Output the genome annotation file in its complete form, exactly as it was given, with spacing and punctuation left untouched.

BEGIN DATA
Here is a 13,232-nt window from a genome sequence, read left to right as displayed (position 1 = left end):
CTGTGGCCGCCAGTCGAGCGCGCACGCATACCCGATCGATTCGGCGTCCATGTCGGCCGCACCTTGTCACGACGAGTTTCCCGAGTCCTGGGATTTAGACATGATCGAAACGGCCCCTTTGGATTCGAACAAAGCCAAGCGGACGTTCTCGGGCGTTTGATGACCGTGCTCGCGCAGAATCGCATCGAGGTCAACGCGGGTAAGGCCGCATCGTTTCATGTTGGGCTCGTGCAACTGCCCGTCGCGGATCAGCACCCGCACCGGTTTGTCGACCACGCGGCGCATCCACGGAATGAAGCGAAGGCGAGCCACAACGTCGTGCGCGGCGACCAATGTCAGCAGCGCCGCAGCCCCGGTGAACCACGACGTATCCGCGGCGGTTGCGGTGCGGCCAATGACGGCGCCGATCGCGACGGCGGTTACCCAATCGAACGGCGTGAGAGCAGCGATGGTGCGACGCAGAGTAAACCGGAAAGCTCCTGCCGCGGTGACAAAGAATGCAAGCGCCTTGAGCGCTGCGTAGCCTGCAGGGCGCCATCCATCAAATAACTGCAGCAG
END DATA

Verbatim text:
Here is a 13,232-nt window from a genome sequence, read left to right as displayed (position 1 = left end):
CTGTGGCCGCCAGTCGAGCGCGCACGCATACCCGATCGATTCGGCGTCCATGTCGGCCGCACCTTGTCACGACGAGTTTCCCGAGTCCTGGGATTTAGACATGATCGAAACGGCCCCTTTGGATTCGAACAAAGCCAAGCGGACGTTCTCGGGCGTTTGATGACCGTGCTCGCGCAGAATCGCATCGAGGTCAACGCGGGTAAGGCCGCATCGTTTCATGTTGGGCTCGTGCAACTGCCCGTCGCGGATCAGCACCCGCACCGGTTTGTCGACCACGCGGCGCATCCACGGAATGAAGCGAAGGCGAGCCACAACGTCGTGCGCGGCGACCAATGTCAGCAGCGCCGCAGCCCCGGTGAACCACGACGTATCCGCGGCGGTTGCGGTGCGGCCAATGACGGCGCCGATCGCGACGGCGGTTACCCAATCGAACGGCGTGAGAGCAGCGATGGTGCGACGCAGAGTAAACCGGAAAGCTCCTGCCGCGGTGACAAAGAATGCAAGCGCCTTGAGCGCTGCGTAGCCTGCAGGGCGCCATCCATCAAATAACTGCAGCAG